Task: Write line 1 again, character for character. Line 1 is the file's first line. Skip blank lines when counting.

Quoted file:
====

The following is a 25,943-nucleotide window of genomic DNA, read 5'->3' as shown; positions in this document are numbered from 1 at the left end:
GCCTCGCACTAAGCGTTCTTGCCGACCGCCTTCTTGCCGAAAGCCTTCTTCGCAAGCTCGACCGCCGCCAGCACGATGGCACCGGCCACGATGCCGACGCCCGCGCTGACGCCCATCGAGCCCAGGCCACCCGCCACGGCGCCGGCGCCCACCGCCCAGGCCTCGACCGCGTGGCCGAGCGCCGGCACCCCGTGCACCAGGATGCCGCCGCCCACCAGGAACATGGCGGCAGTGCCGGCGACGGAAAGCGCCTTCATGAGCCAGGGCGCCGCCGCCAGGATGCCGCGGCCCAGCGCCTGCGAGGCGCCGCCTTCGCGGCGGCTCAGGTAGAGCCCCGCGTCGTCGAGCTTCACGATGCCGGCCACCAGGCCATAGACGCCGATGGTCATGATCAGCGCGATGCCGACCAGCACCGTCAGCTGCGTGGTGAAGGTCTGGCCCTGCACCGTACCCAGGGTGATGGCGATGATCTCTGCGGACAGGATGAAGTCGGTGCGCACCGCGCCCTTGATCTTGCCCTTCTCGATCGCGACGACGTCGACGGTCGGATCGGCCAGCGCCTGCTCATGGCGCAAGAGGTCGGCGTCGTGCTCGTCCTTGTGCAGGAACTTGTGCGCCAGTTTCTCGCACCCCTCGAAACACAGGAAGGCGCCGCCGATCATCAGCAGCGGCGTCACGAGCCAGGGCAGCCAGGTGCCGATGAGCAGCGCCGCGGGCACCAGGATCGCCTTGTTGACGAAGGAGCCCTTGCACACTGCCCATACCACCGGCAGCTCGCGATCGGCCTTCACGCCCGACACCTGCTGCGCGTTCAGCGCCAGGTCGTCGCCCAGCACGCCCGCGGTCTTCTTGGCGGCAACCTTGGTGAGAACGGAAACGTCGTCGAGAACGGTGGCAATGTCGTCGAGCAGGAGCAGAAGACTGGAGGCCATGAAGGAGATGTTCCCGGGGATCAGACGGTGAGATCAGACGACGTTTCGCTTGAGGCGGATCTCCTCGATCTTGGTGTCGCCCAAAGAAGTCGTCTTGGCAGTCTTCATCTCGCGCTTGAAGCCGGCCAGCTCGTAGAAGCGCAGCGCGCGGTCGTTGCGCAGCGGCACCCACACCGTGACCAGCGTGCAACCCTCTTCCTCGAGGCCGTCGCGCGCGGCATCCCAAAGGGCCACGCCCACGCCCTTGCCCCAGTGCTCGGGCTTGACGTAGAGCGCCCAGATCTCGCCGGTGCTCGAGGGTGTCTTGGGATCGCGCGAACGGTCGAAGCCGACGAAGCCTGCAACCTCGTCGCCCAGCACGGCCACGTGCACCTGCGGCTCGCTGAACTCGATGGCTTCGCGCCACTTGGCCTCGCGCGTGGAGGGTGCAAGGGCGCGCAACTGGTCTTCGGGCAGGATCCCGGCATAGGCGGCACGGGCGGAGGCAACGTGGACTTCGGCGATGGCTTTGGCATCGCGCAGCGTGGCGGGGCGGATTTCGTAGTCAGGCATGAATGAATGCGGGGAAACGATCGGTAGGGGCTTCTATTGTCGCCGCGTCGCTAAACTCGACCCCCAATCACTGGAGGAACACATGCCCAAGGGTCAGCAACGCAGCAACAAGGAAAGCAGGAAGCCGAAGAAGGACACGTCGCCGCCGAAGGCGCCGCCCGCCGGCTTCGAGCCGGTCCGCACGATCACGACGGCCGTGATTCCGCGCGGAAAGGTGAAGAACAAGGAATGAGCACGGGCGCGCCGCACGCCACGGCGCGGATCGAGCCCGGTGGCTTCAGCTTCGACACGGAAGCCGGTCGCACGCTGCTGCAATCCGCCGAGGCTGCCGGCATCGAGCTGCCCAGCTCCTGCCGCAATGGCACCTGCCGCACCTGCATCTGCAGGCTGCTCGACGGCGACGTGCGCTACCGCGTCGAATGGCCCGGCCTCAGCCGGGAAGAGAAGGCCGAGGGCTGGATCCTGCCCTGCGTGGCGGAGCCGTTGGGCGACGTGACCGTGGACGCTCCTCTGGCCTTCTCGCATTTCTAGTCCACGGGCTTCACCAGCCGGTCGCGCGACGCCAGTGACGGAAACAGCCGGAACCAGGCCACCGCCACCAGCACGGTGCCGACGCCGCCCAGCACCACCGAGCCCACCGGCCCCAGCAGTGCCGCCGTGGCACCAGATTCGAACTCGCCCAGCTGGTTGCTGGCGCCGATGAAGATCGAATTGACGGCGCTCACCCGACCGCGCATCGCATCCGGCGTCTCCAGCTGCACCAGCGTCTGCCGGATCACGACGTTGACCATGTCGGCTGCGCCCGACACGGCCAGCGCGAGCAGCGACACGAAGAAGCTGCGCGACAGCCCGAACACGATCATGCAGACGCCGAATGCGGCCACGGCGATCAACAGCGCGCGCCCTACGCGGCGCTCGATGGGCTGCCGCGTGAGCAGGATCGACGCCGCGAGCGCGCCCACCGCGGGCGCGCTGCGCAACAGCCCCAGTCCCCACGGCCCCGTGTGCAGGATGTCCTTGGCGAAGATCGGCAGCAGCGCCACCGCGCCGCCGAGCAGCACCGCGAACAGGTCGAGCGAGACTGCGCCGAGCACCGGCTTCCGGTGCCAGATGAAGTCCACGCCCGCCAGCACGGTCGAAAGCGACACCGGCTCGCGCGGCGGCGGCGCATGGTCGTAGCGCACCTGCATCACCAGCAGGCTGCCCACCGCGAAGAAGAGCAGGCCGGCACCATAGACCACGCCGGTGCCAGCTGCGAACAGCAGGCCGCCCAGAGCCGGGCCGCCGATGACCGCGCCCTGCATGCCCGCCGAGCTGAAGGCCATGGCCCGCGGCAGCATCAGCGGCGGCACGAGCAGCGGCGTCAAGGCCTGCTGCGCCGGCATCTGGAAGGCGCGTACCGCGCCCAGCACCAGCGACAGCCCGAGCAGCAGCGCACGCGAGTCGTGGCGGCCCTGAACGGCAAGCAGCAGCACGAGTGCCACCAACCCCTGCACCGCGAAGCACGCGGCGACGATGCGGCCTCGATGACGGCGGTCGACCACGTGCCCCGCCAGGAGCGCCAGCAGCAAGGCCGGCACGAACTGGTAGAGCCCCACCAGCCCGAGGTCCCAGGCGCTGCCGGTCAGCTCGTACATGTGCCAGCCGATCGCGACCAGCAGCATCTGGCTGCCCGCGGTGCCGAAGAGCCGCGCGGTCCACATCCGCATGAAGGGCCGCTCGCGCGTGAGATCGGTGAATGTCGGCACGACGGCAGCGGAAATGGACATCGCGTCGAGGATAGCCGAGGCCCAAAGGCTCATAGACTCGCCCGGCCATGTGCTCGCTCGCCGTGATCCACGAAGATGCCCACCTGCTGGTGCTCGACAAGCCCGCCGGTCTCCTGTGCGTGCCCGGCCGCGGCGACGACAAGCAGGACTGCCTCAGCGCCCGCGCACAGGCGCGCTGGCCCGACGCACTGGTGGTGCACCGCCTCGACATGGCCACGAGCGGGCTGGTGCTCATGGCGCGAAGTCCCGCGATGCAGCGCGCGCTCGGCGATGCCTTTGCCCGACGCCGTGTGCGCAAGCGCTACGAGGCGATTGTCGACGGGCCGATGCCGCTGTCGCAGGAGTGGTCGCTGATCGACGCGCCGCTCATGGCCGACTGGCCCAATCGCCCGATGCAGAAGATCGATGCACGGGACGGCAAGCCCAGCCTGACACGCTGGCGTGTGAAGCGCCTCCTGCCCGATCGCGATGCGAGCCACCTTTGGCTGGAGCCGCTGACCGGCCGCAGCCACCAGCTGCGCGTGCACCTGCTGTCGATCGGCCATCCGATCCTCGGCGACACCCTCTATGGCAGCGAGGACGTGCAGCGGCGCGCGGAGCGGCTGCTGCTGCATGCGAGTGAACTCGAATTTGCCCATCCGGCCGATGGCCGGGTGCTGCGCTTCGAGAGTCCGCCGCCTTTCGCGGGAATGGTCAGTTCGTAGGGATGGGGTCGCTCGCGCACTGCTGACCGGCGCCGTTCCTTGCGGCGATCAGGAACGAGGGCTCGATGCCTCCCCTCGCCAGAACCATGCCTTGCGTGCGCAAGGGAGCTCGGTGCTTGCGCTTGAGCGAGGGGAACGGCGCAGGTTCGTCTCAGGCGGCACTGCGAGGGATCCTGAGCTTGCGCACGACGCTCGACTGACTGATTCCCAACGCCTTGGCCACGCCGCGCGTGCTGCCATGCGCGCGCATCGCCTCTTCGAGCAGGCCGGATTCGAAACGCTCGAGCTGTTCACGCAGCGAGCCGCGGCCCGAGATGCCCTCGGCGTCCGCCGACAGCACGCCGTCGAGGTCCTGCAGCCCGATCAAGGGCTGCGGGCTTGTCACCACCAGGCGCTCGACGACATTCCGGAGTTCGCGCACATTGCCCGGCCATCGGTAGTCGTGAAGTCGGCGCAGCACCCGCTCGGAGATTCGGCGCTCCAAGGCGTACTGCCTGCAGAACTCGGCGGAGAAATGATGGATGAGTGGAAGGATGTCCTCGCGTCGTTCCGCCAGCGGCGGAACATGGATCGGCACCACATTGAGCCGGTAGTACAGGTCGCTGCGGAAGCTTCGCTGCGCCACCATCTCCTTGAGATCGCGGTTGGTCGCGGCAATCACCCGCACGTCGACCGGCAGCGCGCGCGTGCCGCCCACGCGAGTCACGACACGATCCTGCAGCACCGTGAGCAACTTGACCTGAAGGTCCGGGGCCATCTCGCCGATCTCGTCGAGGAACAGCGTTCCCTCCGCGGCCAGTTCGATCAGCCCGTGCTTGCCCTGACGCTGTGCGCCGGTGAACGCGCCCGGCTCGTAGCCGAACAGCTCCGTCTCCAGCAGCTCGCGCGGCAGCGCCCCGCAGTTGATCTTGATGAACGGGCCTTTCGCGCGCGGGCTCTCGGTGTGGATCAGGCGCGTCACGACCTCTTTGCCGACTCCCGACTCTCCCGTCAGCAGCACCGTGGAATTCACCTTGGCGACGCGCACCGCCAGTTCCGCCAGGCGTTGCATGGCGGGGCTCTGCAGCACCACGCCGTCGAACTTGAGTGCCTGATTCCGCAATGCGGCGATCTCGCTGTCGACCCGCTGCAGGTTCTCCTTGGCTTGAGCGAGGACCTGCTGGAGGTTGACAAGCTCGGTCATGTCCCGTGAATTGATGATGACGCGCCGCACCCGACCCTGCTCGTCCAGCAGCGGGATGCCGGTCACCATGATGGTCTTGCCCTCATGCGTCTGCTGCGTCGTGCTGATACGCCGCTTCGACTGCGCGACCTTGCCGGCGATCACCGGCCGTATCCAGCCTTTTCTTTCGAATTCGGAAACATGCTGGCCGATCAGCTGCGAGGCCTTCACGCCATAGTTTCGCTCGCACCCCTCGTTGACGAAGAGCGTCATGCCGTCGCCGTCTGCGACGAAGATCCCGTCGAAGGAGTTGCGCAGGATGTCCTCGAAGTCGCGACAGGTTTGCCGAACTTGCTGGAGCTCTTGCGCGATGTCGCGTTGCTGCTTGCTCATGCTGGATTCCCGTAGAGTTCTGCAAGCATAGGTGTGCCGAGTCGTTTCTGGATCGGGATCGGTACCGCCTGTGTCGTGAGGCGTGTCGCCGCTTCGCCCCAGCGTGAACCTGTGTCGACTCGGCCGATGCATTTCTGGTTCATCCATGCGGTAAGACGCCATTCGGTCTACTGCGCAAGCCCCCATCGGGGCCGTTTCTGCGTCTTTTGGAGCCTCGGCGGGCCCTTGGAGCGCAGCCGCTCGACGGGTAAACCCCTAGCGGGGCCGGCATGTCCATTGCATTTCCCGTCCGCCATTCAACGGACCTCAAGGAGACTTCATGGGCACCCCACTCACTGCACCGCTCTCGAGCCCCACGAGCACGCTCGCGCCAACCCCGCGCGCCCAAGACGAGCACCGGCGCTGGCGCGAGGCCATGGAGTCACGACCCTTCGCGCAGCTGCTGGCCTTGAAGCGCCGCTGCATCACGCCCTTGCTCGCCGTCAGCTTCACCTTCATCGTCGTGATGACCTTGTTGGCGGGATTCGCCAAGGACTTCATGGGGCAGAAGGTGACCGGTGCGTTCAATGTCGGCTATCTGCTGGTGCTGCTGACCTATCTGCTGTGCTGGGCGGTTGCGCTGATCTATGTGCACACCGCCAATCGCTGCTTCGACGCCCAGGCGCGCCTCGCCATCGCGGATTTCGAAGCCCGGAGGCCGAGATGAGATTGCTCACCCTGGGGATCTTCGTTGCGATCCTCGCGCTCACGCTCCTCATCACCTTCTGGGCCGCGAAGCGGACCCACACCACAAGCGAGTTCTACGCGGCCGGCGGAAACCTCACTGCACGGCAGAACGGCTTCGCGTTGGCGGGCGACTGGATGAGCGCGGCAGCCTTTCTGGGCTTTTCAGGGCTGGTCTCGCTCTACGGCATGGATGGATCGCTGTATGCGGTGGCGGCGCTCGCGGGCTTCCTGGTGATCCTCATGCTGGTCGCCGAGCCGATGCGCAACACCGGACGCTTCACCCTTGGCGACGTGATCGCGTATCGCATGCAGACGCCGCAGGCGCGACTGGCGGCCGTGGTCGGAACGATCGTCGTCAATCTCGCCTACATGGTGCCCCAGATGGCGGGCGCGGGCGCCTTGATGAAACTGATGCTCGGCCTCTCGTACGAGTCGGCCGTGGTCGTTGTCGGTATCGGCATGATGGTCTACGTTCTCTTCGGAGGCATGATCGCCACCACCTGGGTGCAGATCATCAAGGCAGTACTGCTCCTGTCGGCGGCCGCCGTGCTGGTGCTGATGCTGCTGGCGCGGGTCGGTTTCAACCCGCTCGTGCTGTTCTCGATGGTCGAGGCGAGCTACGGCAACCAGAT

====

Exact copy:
The following is a 25,943-nucleotide window of genomic DNA, read 5'->3' as shown; positions in this document are numbered from 1 at the left end: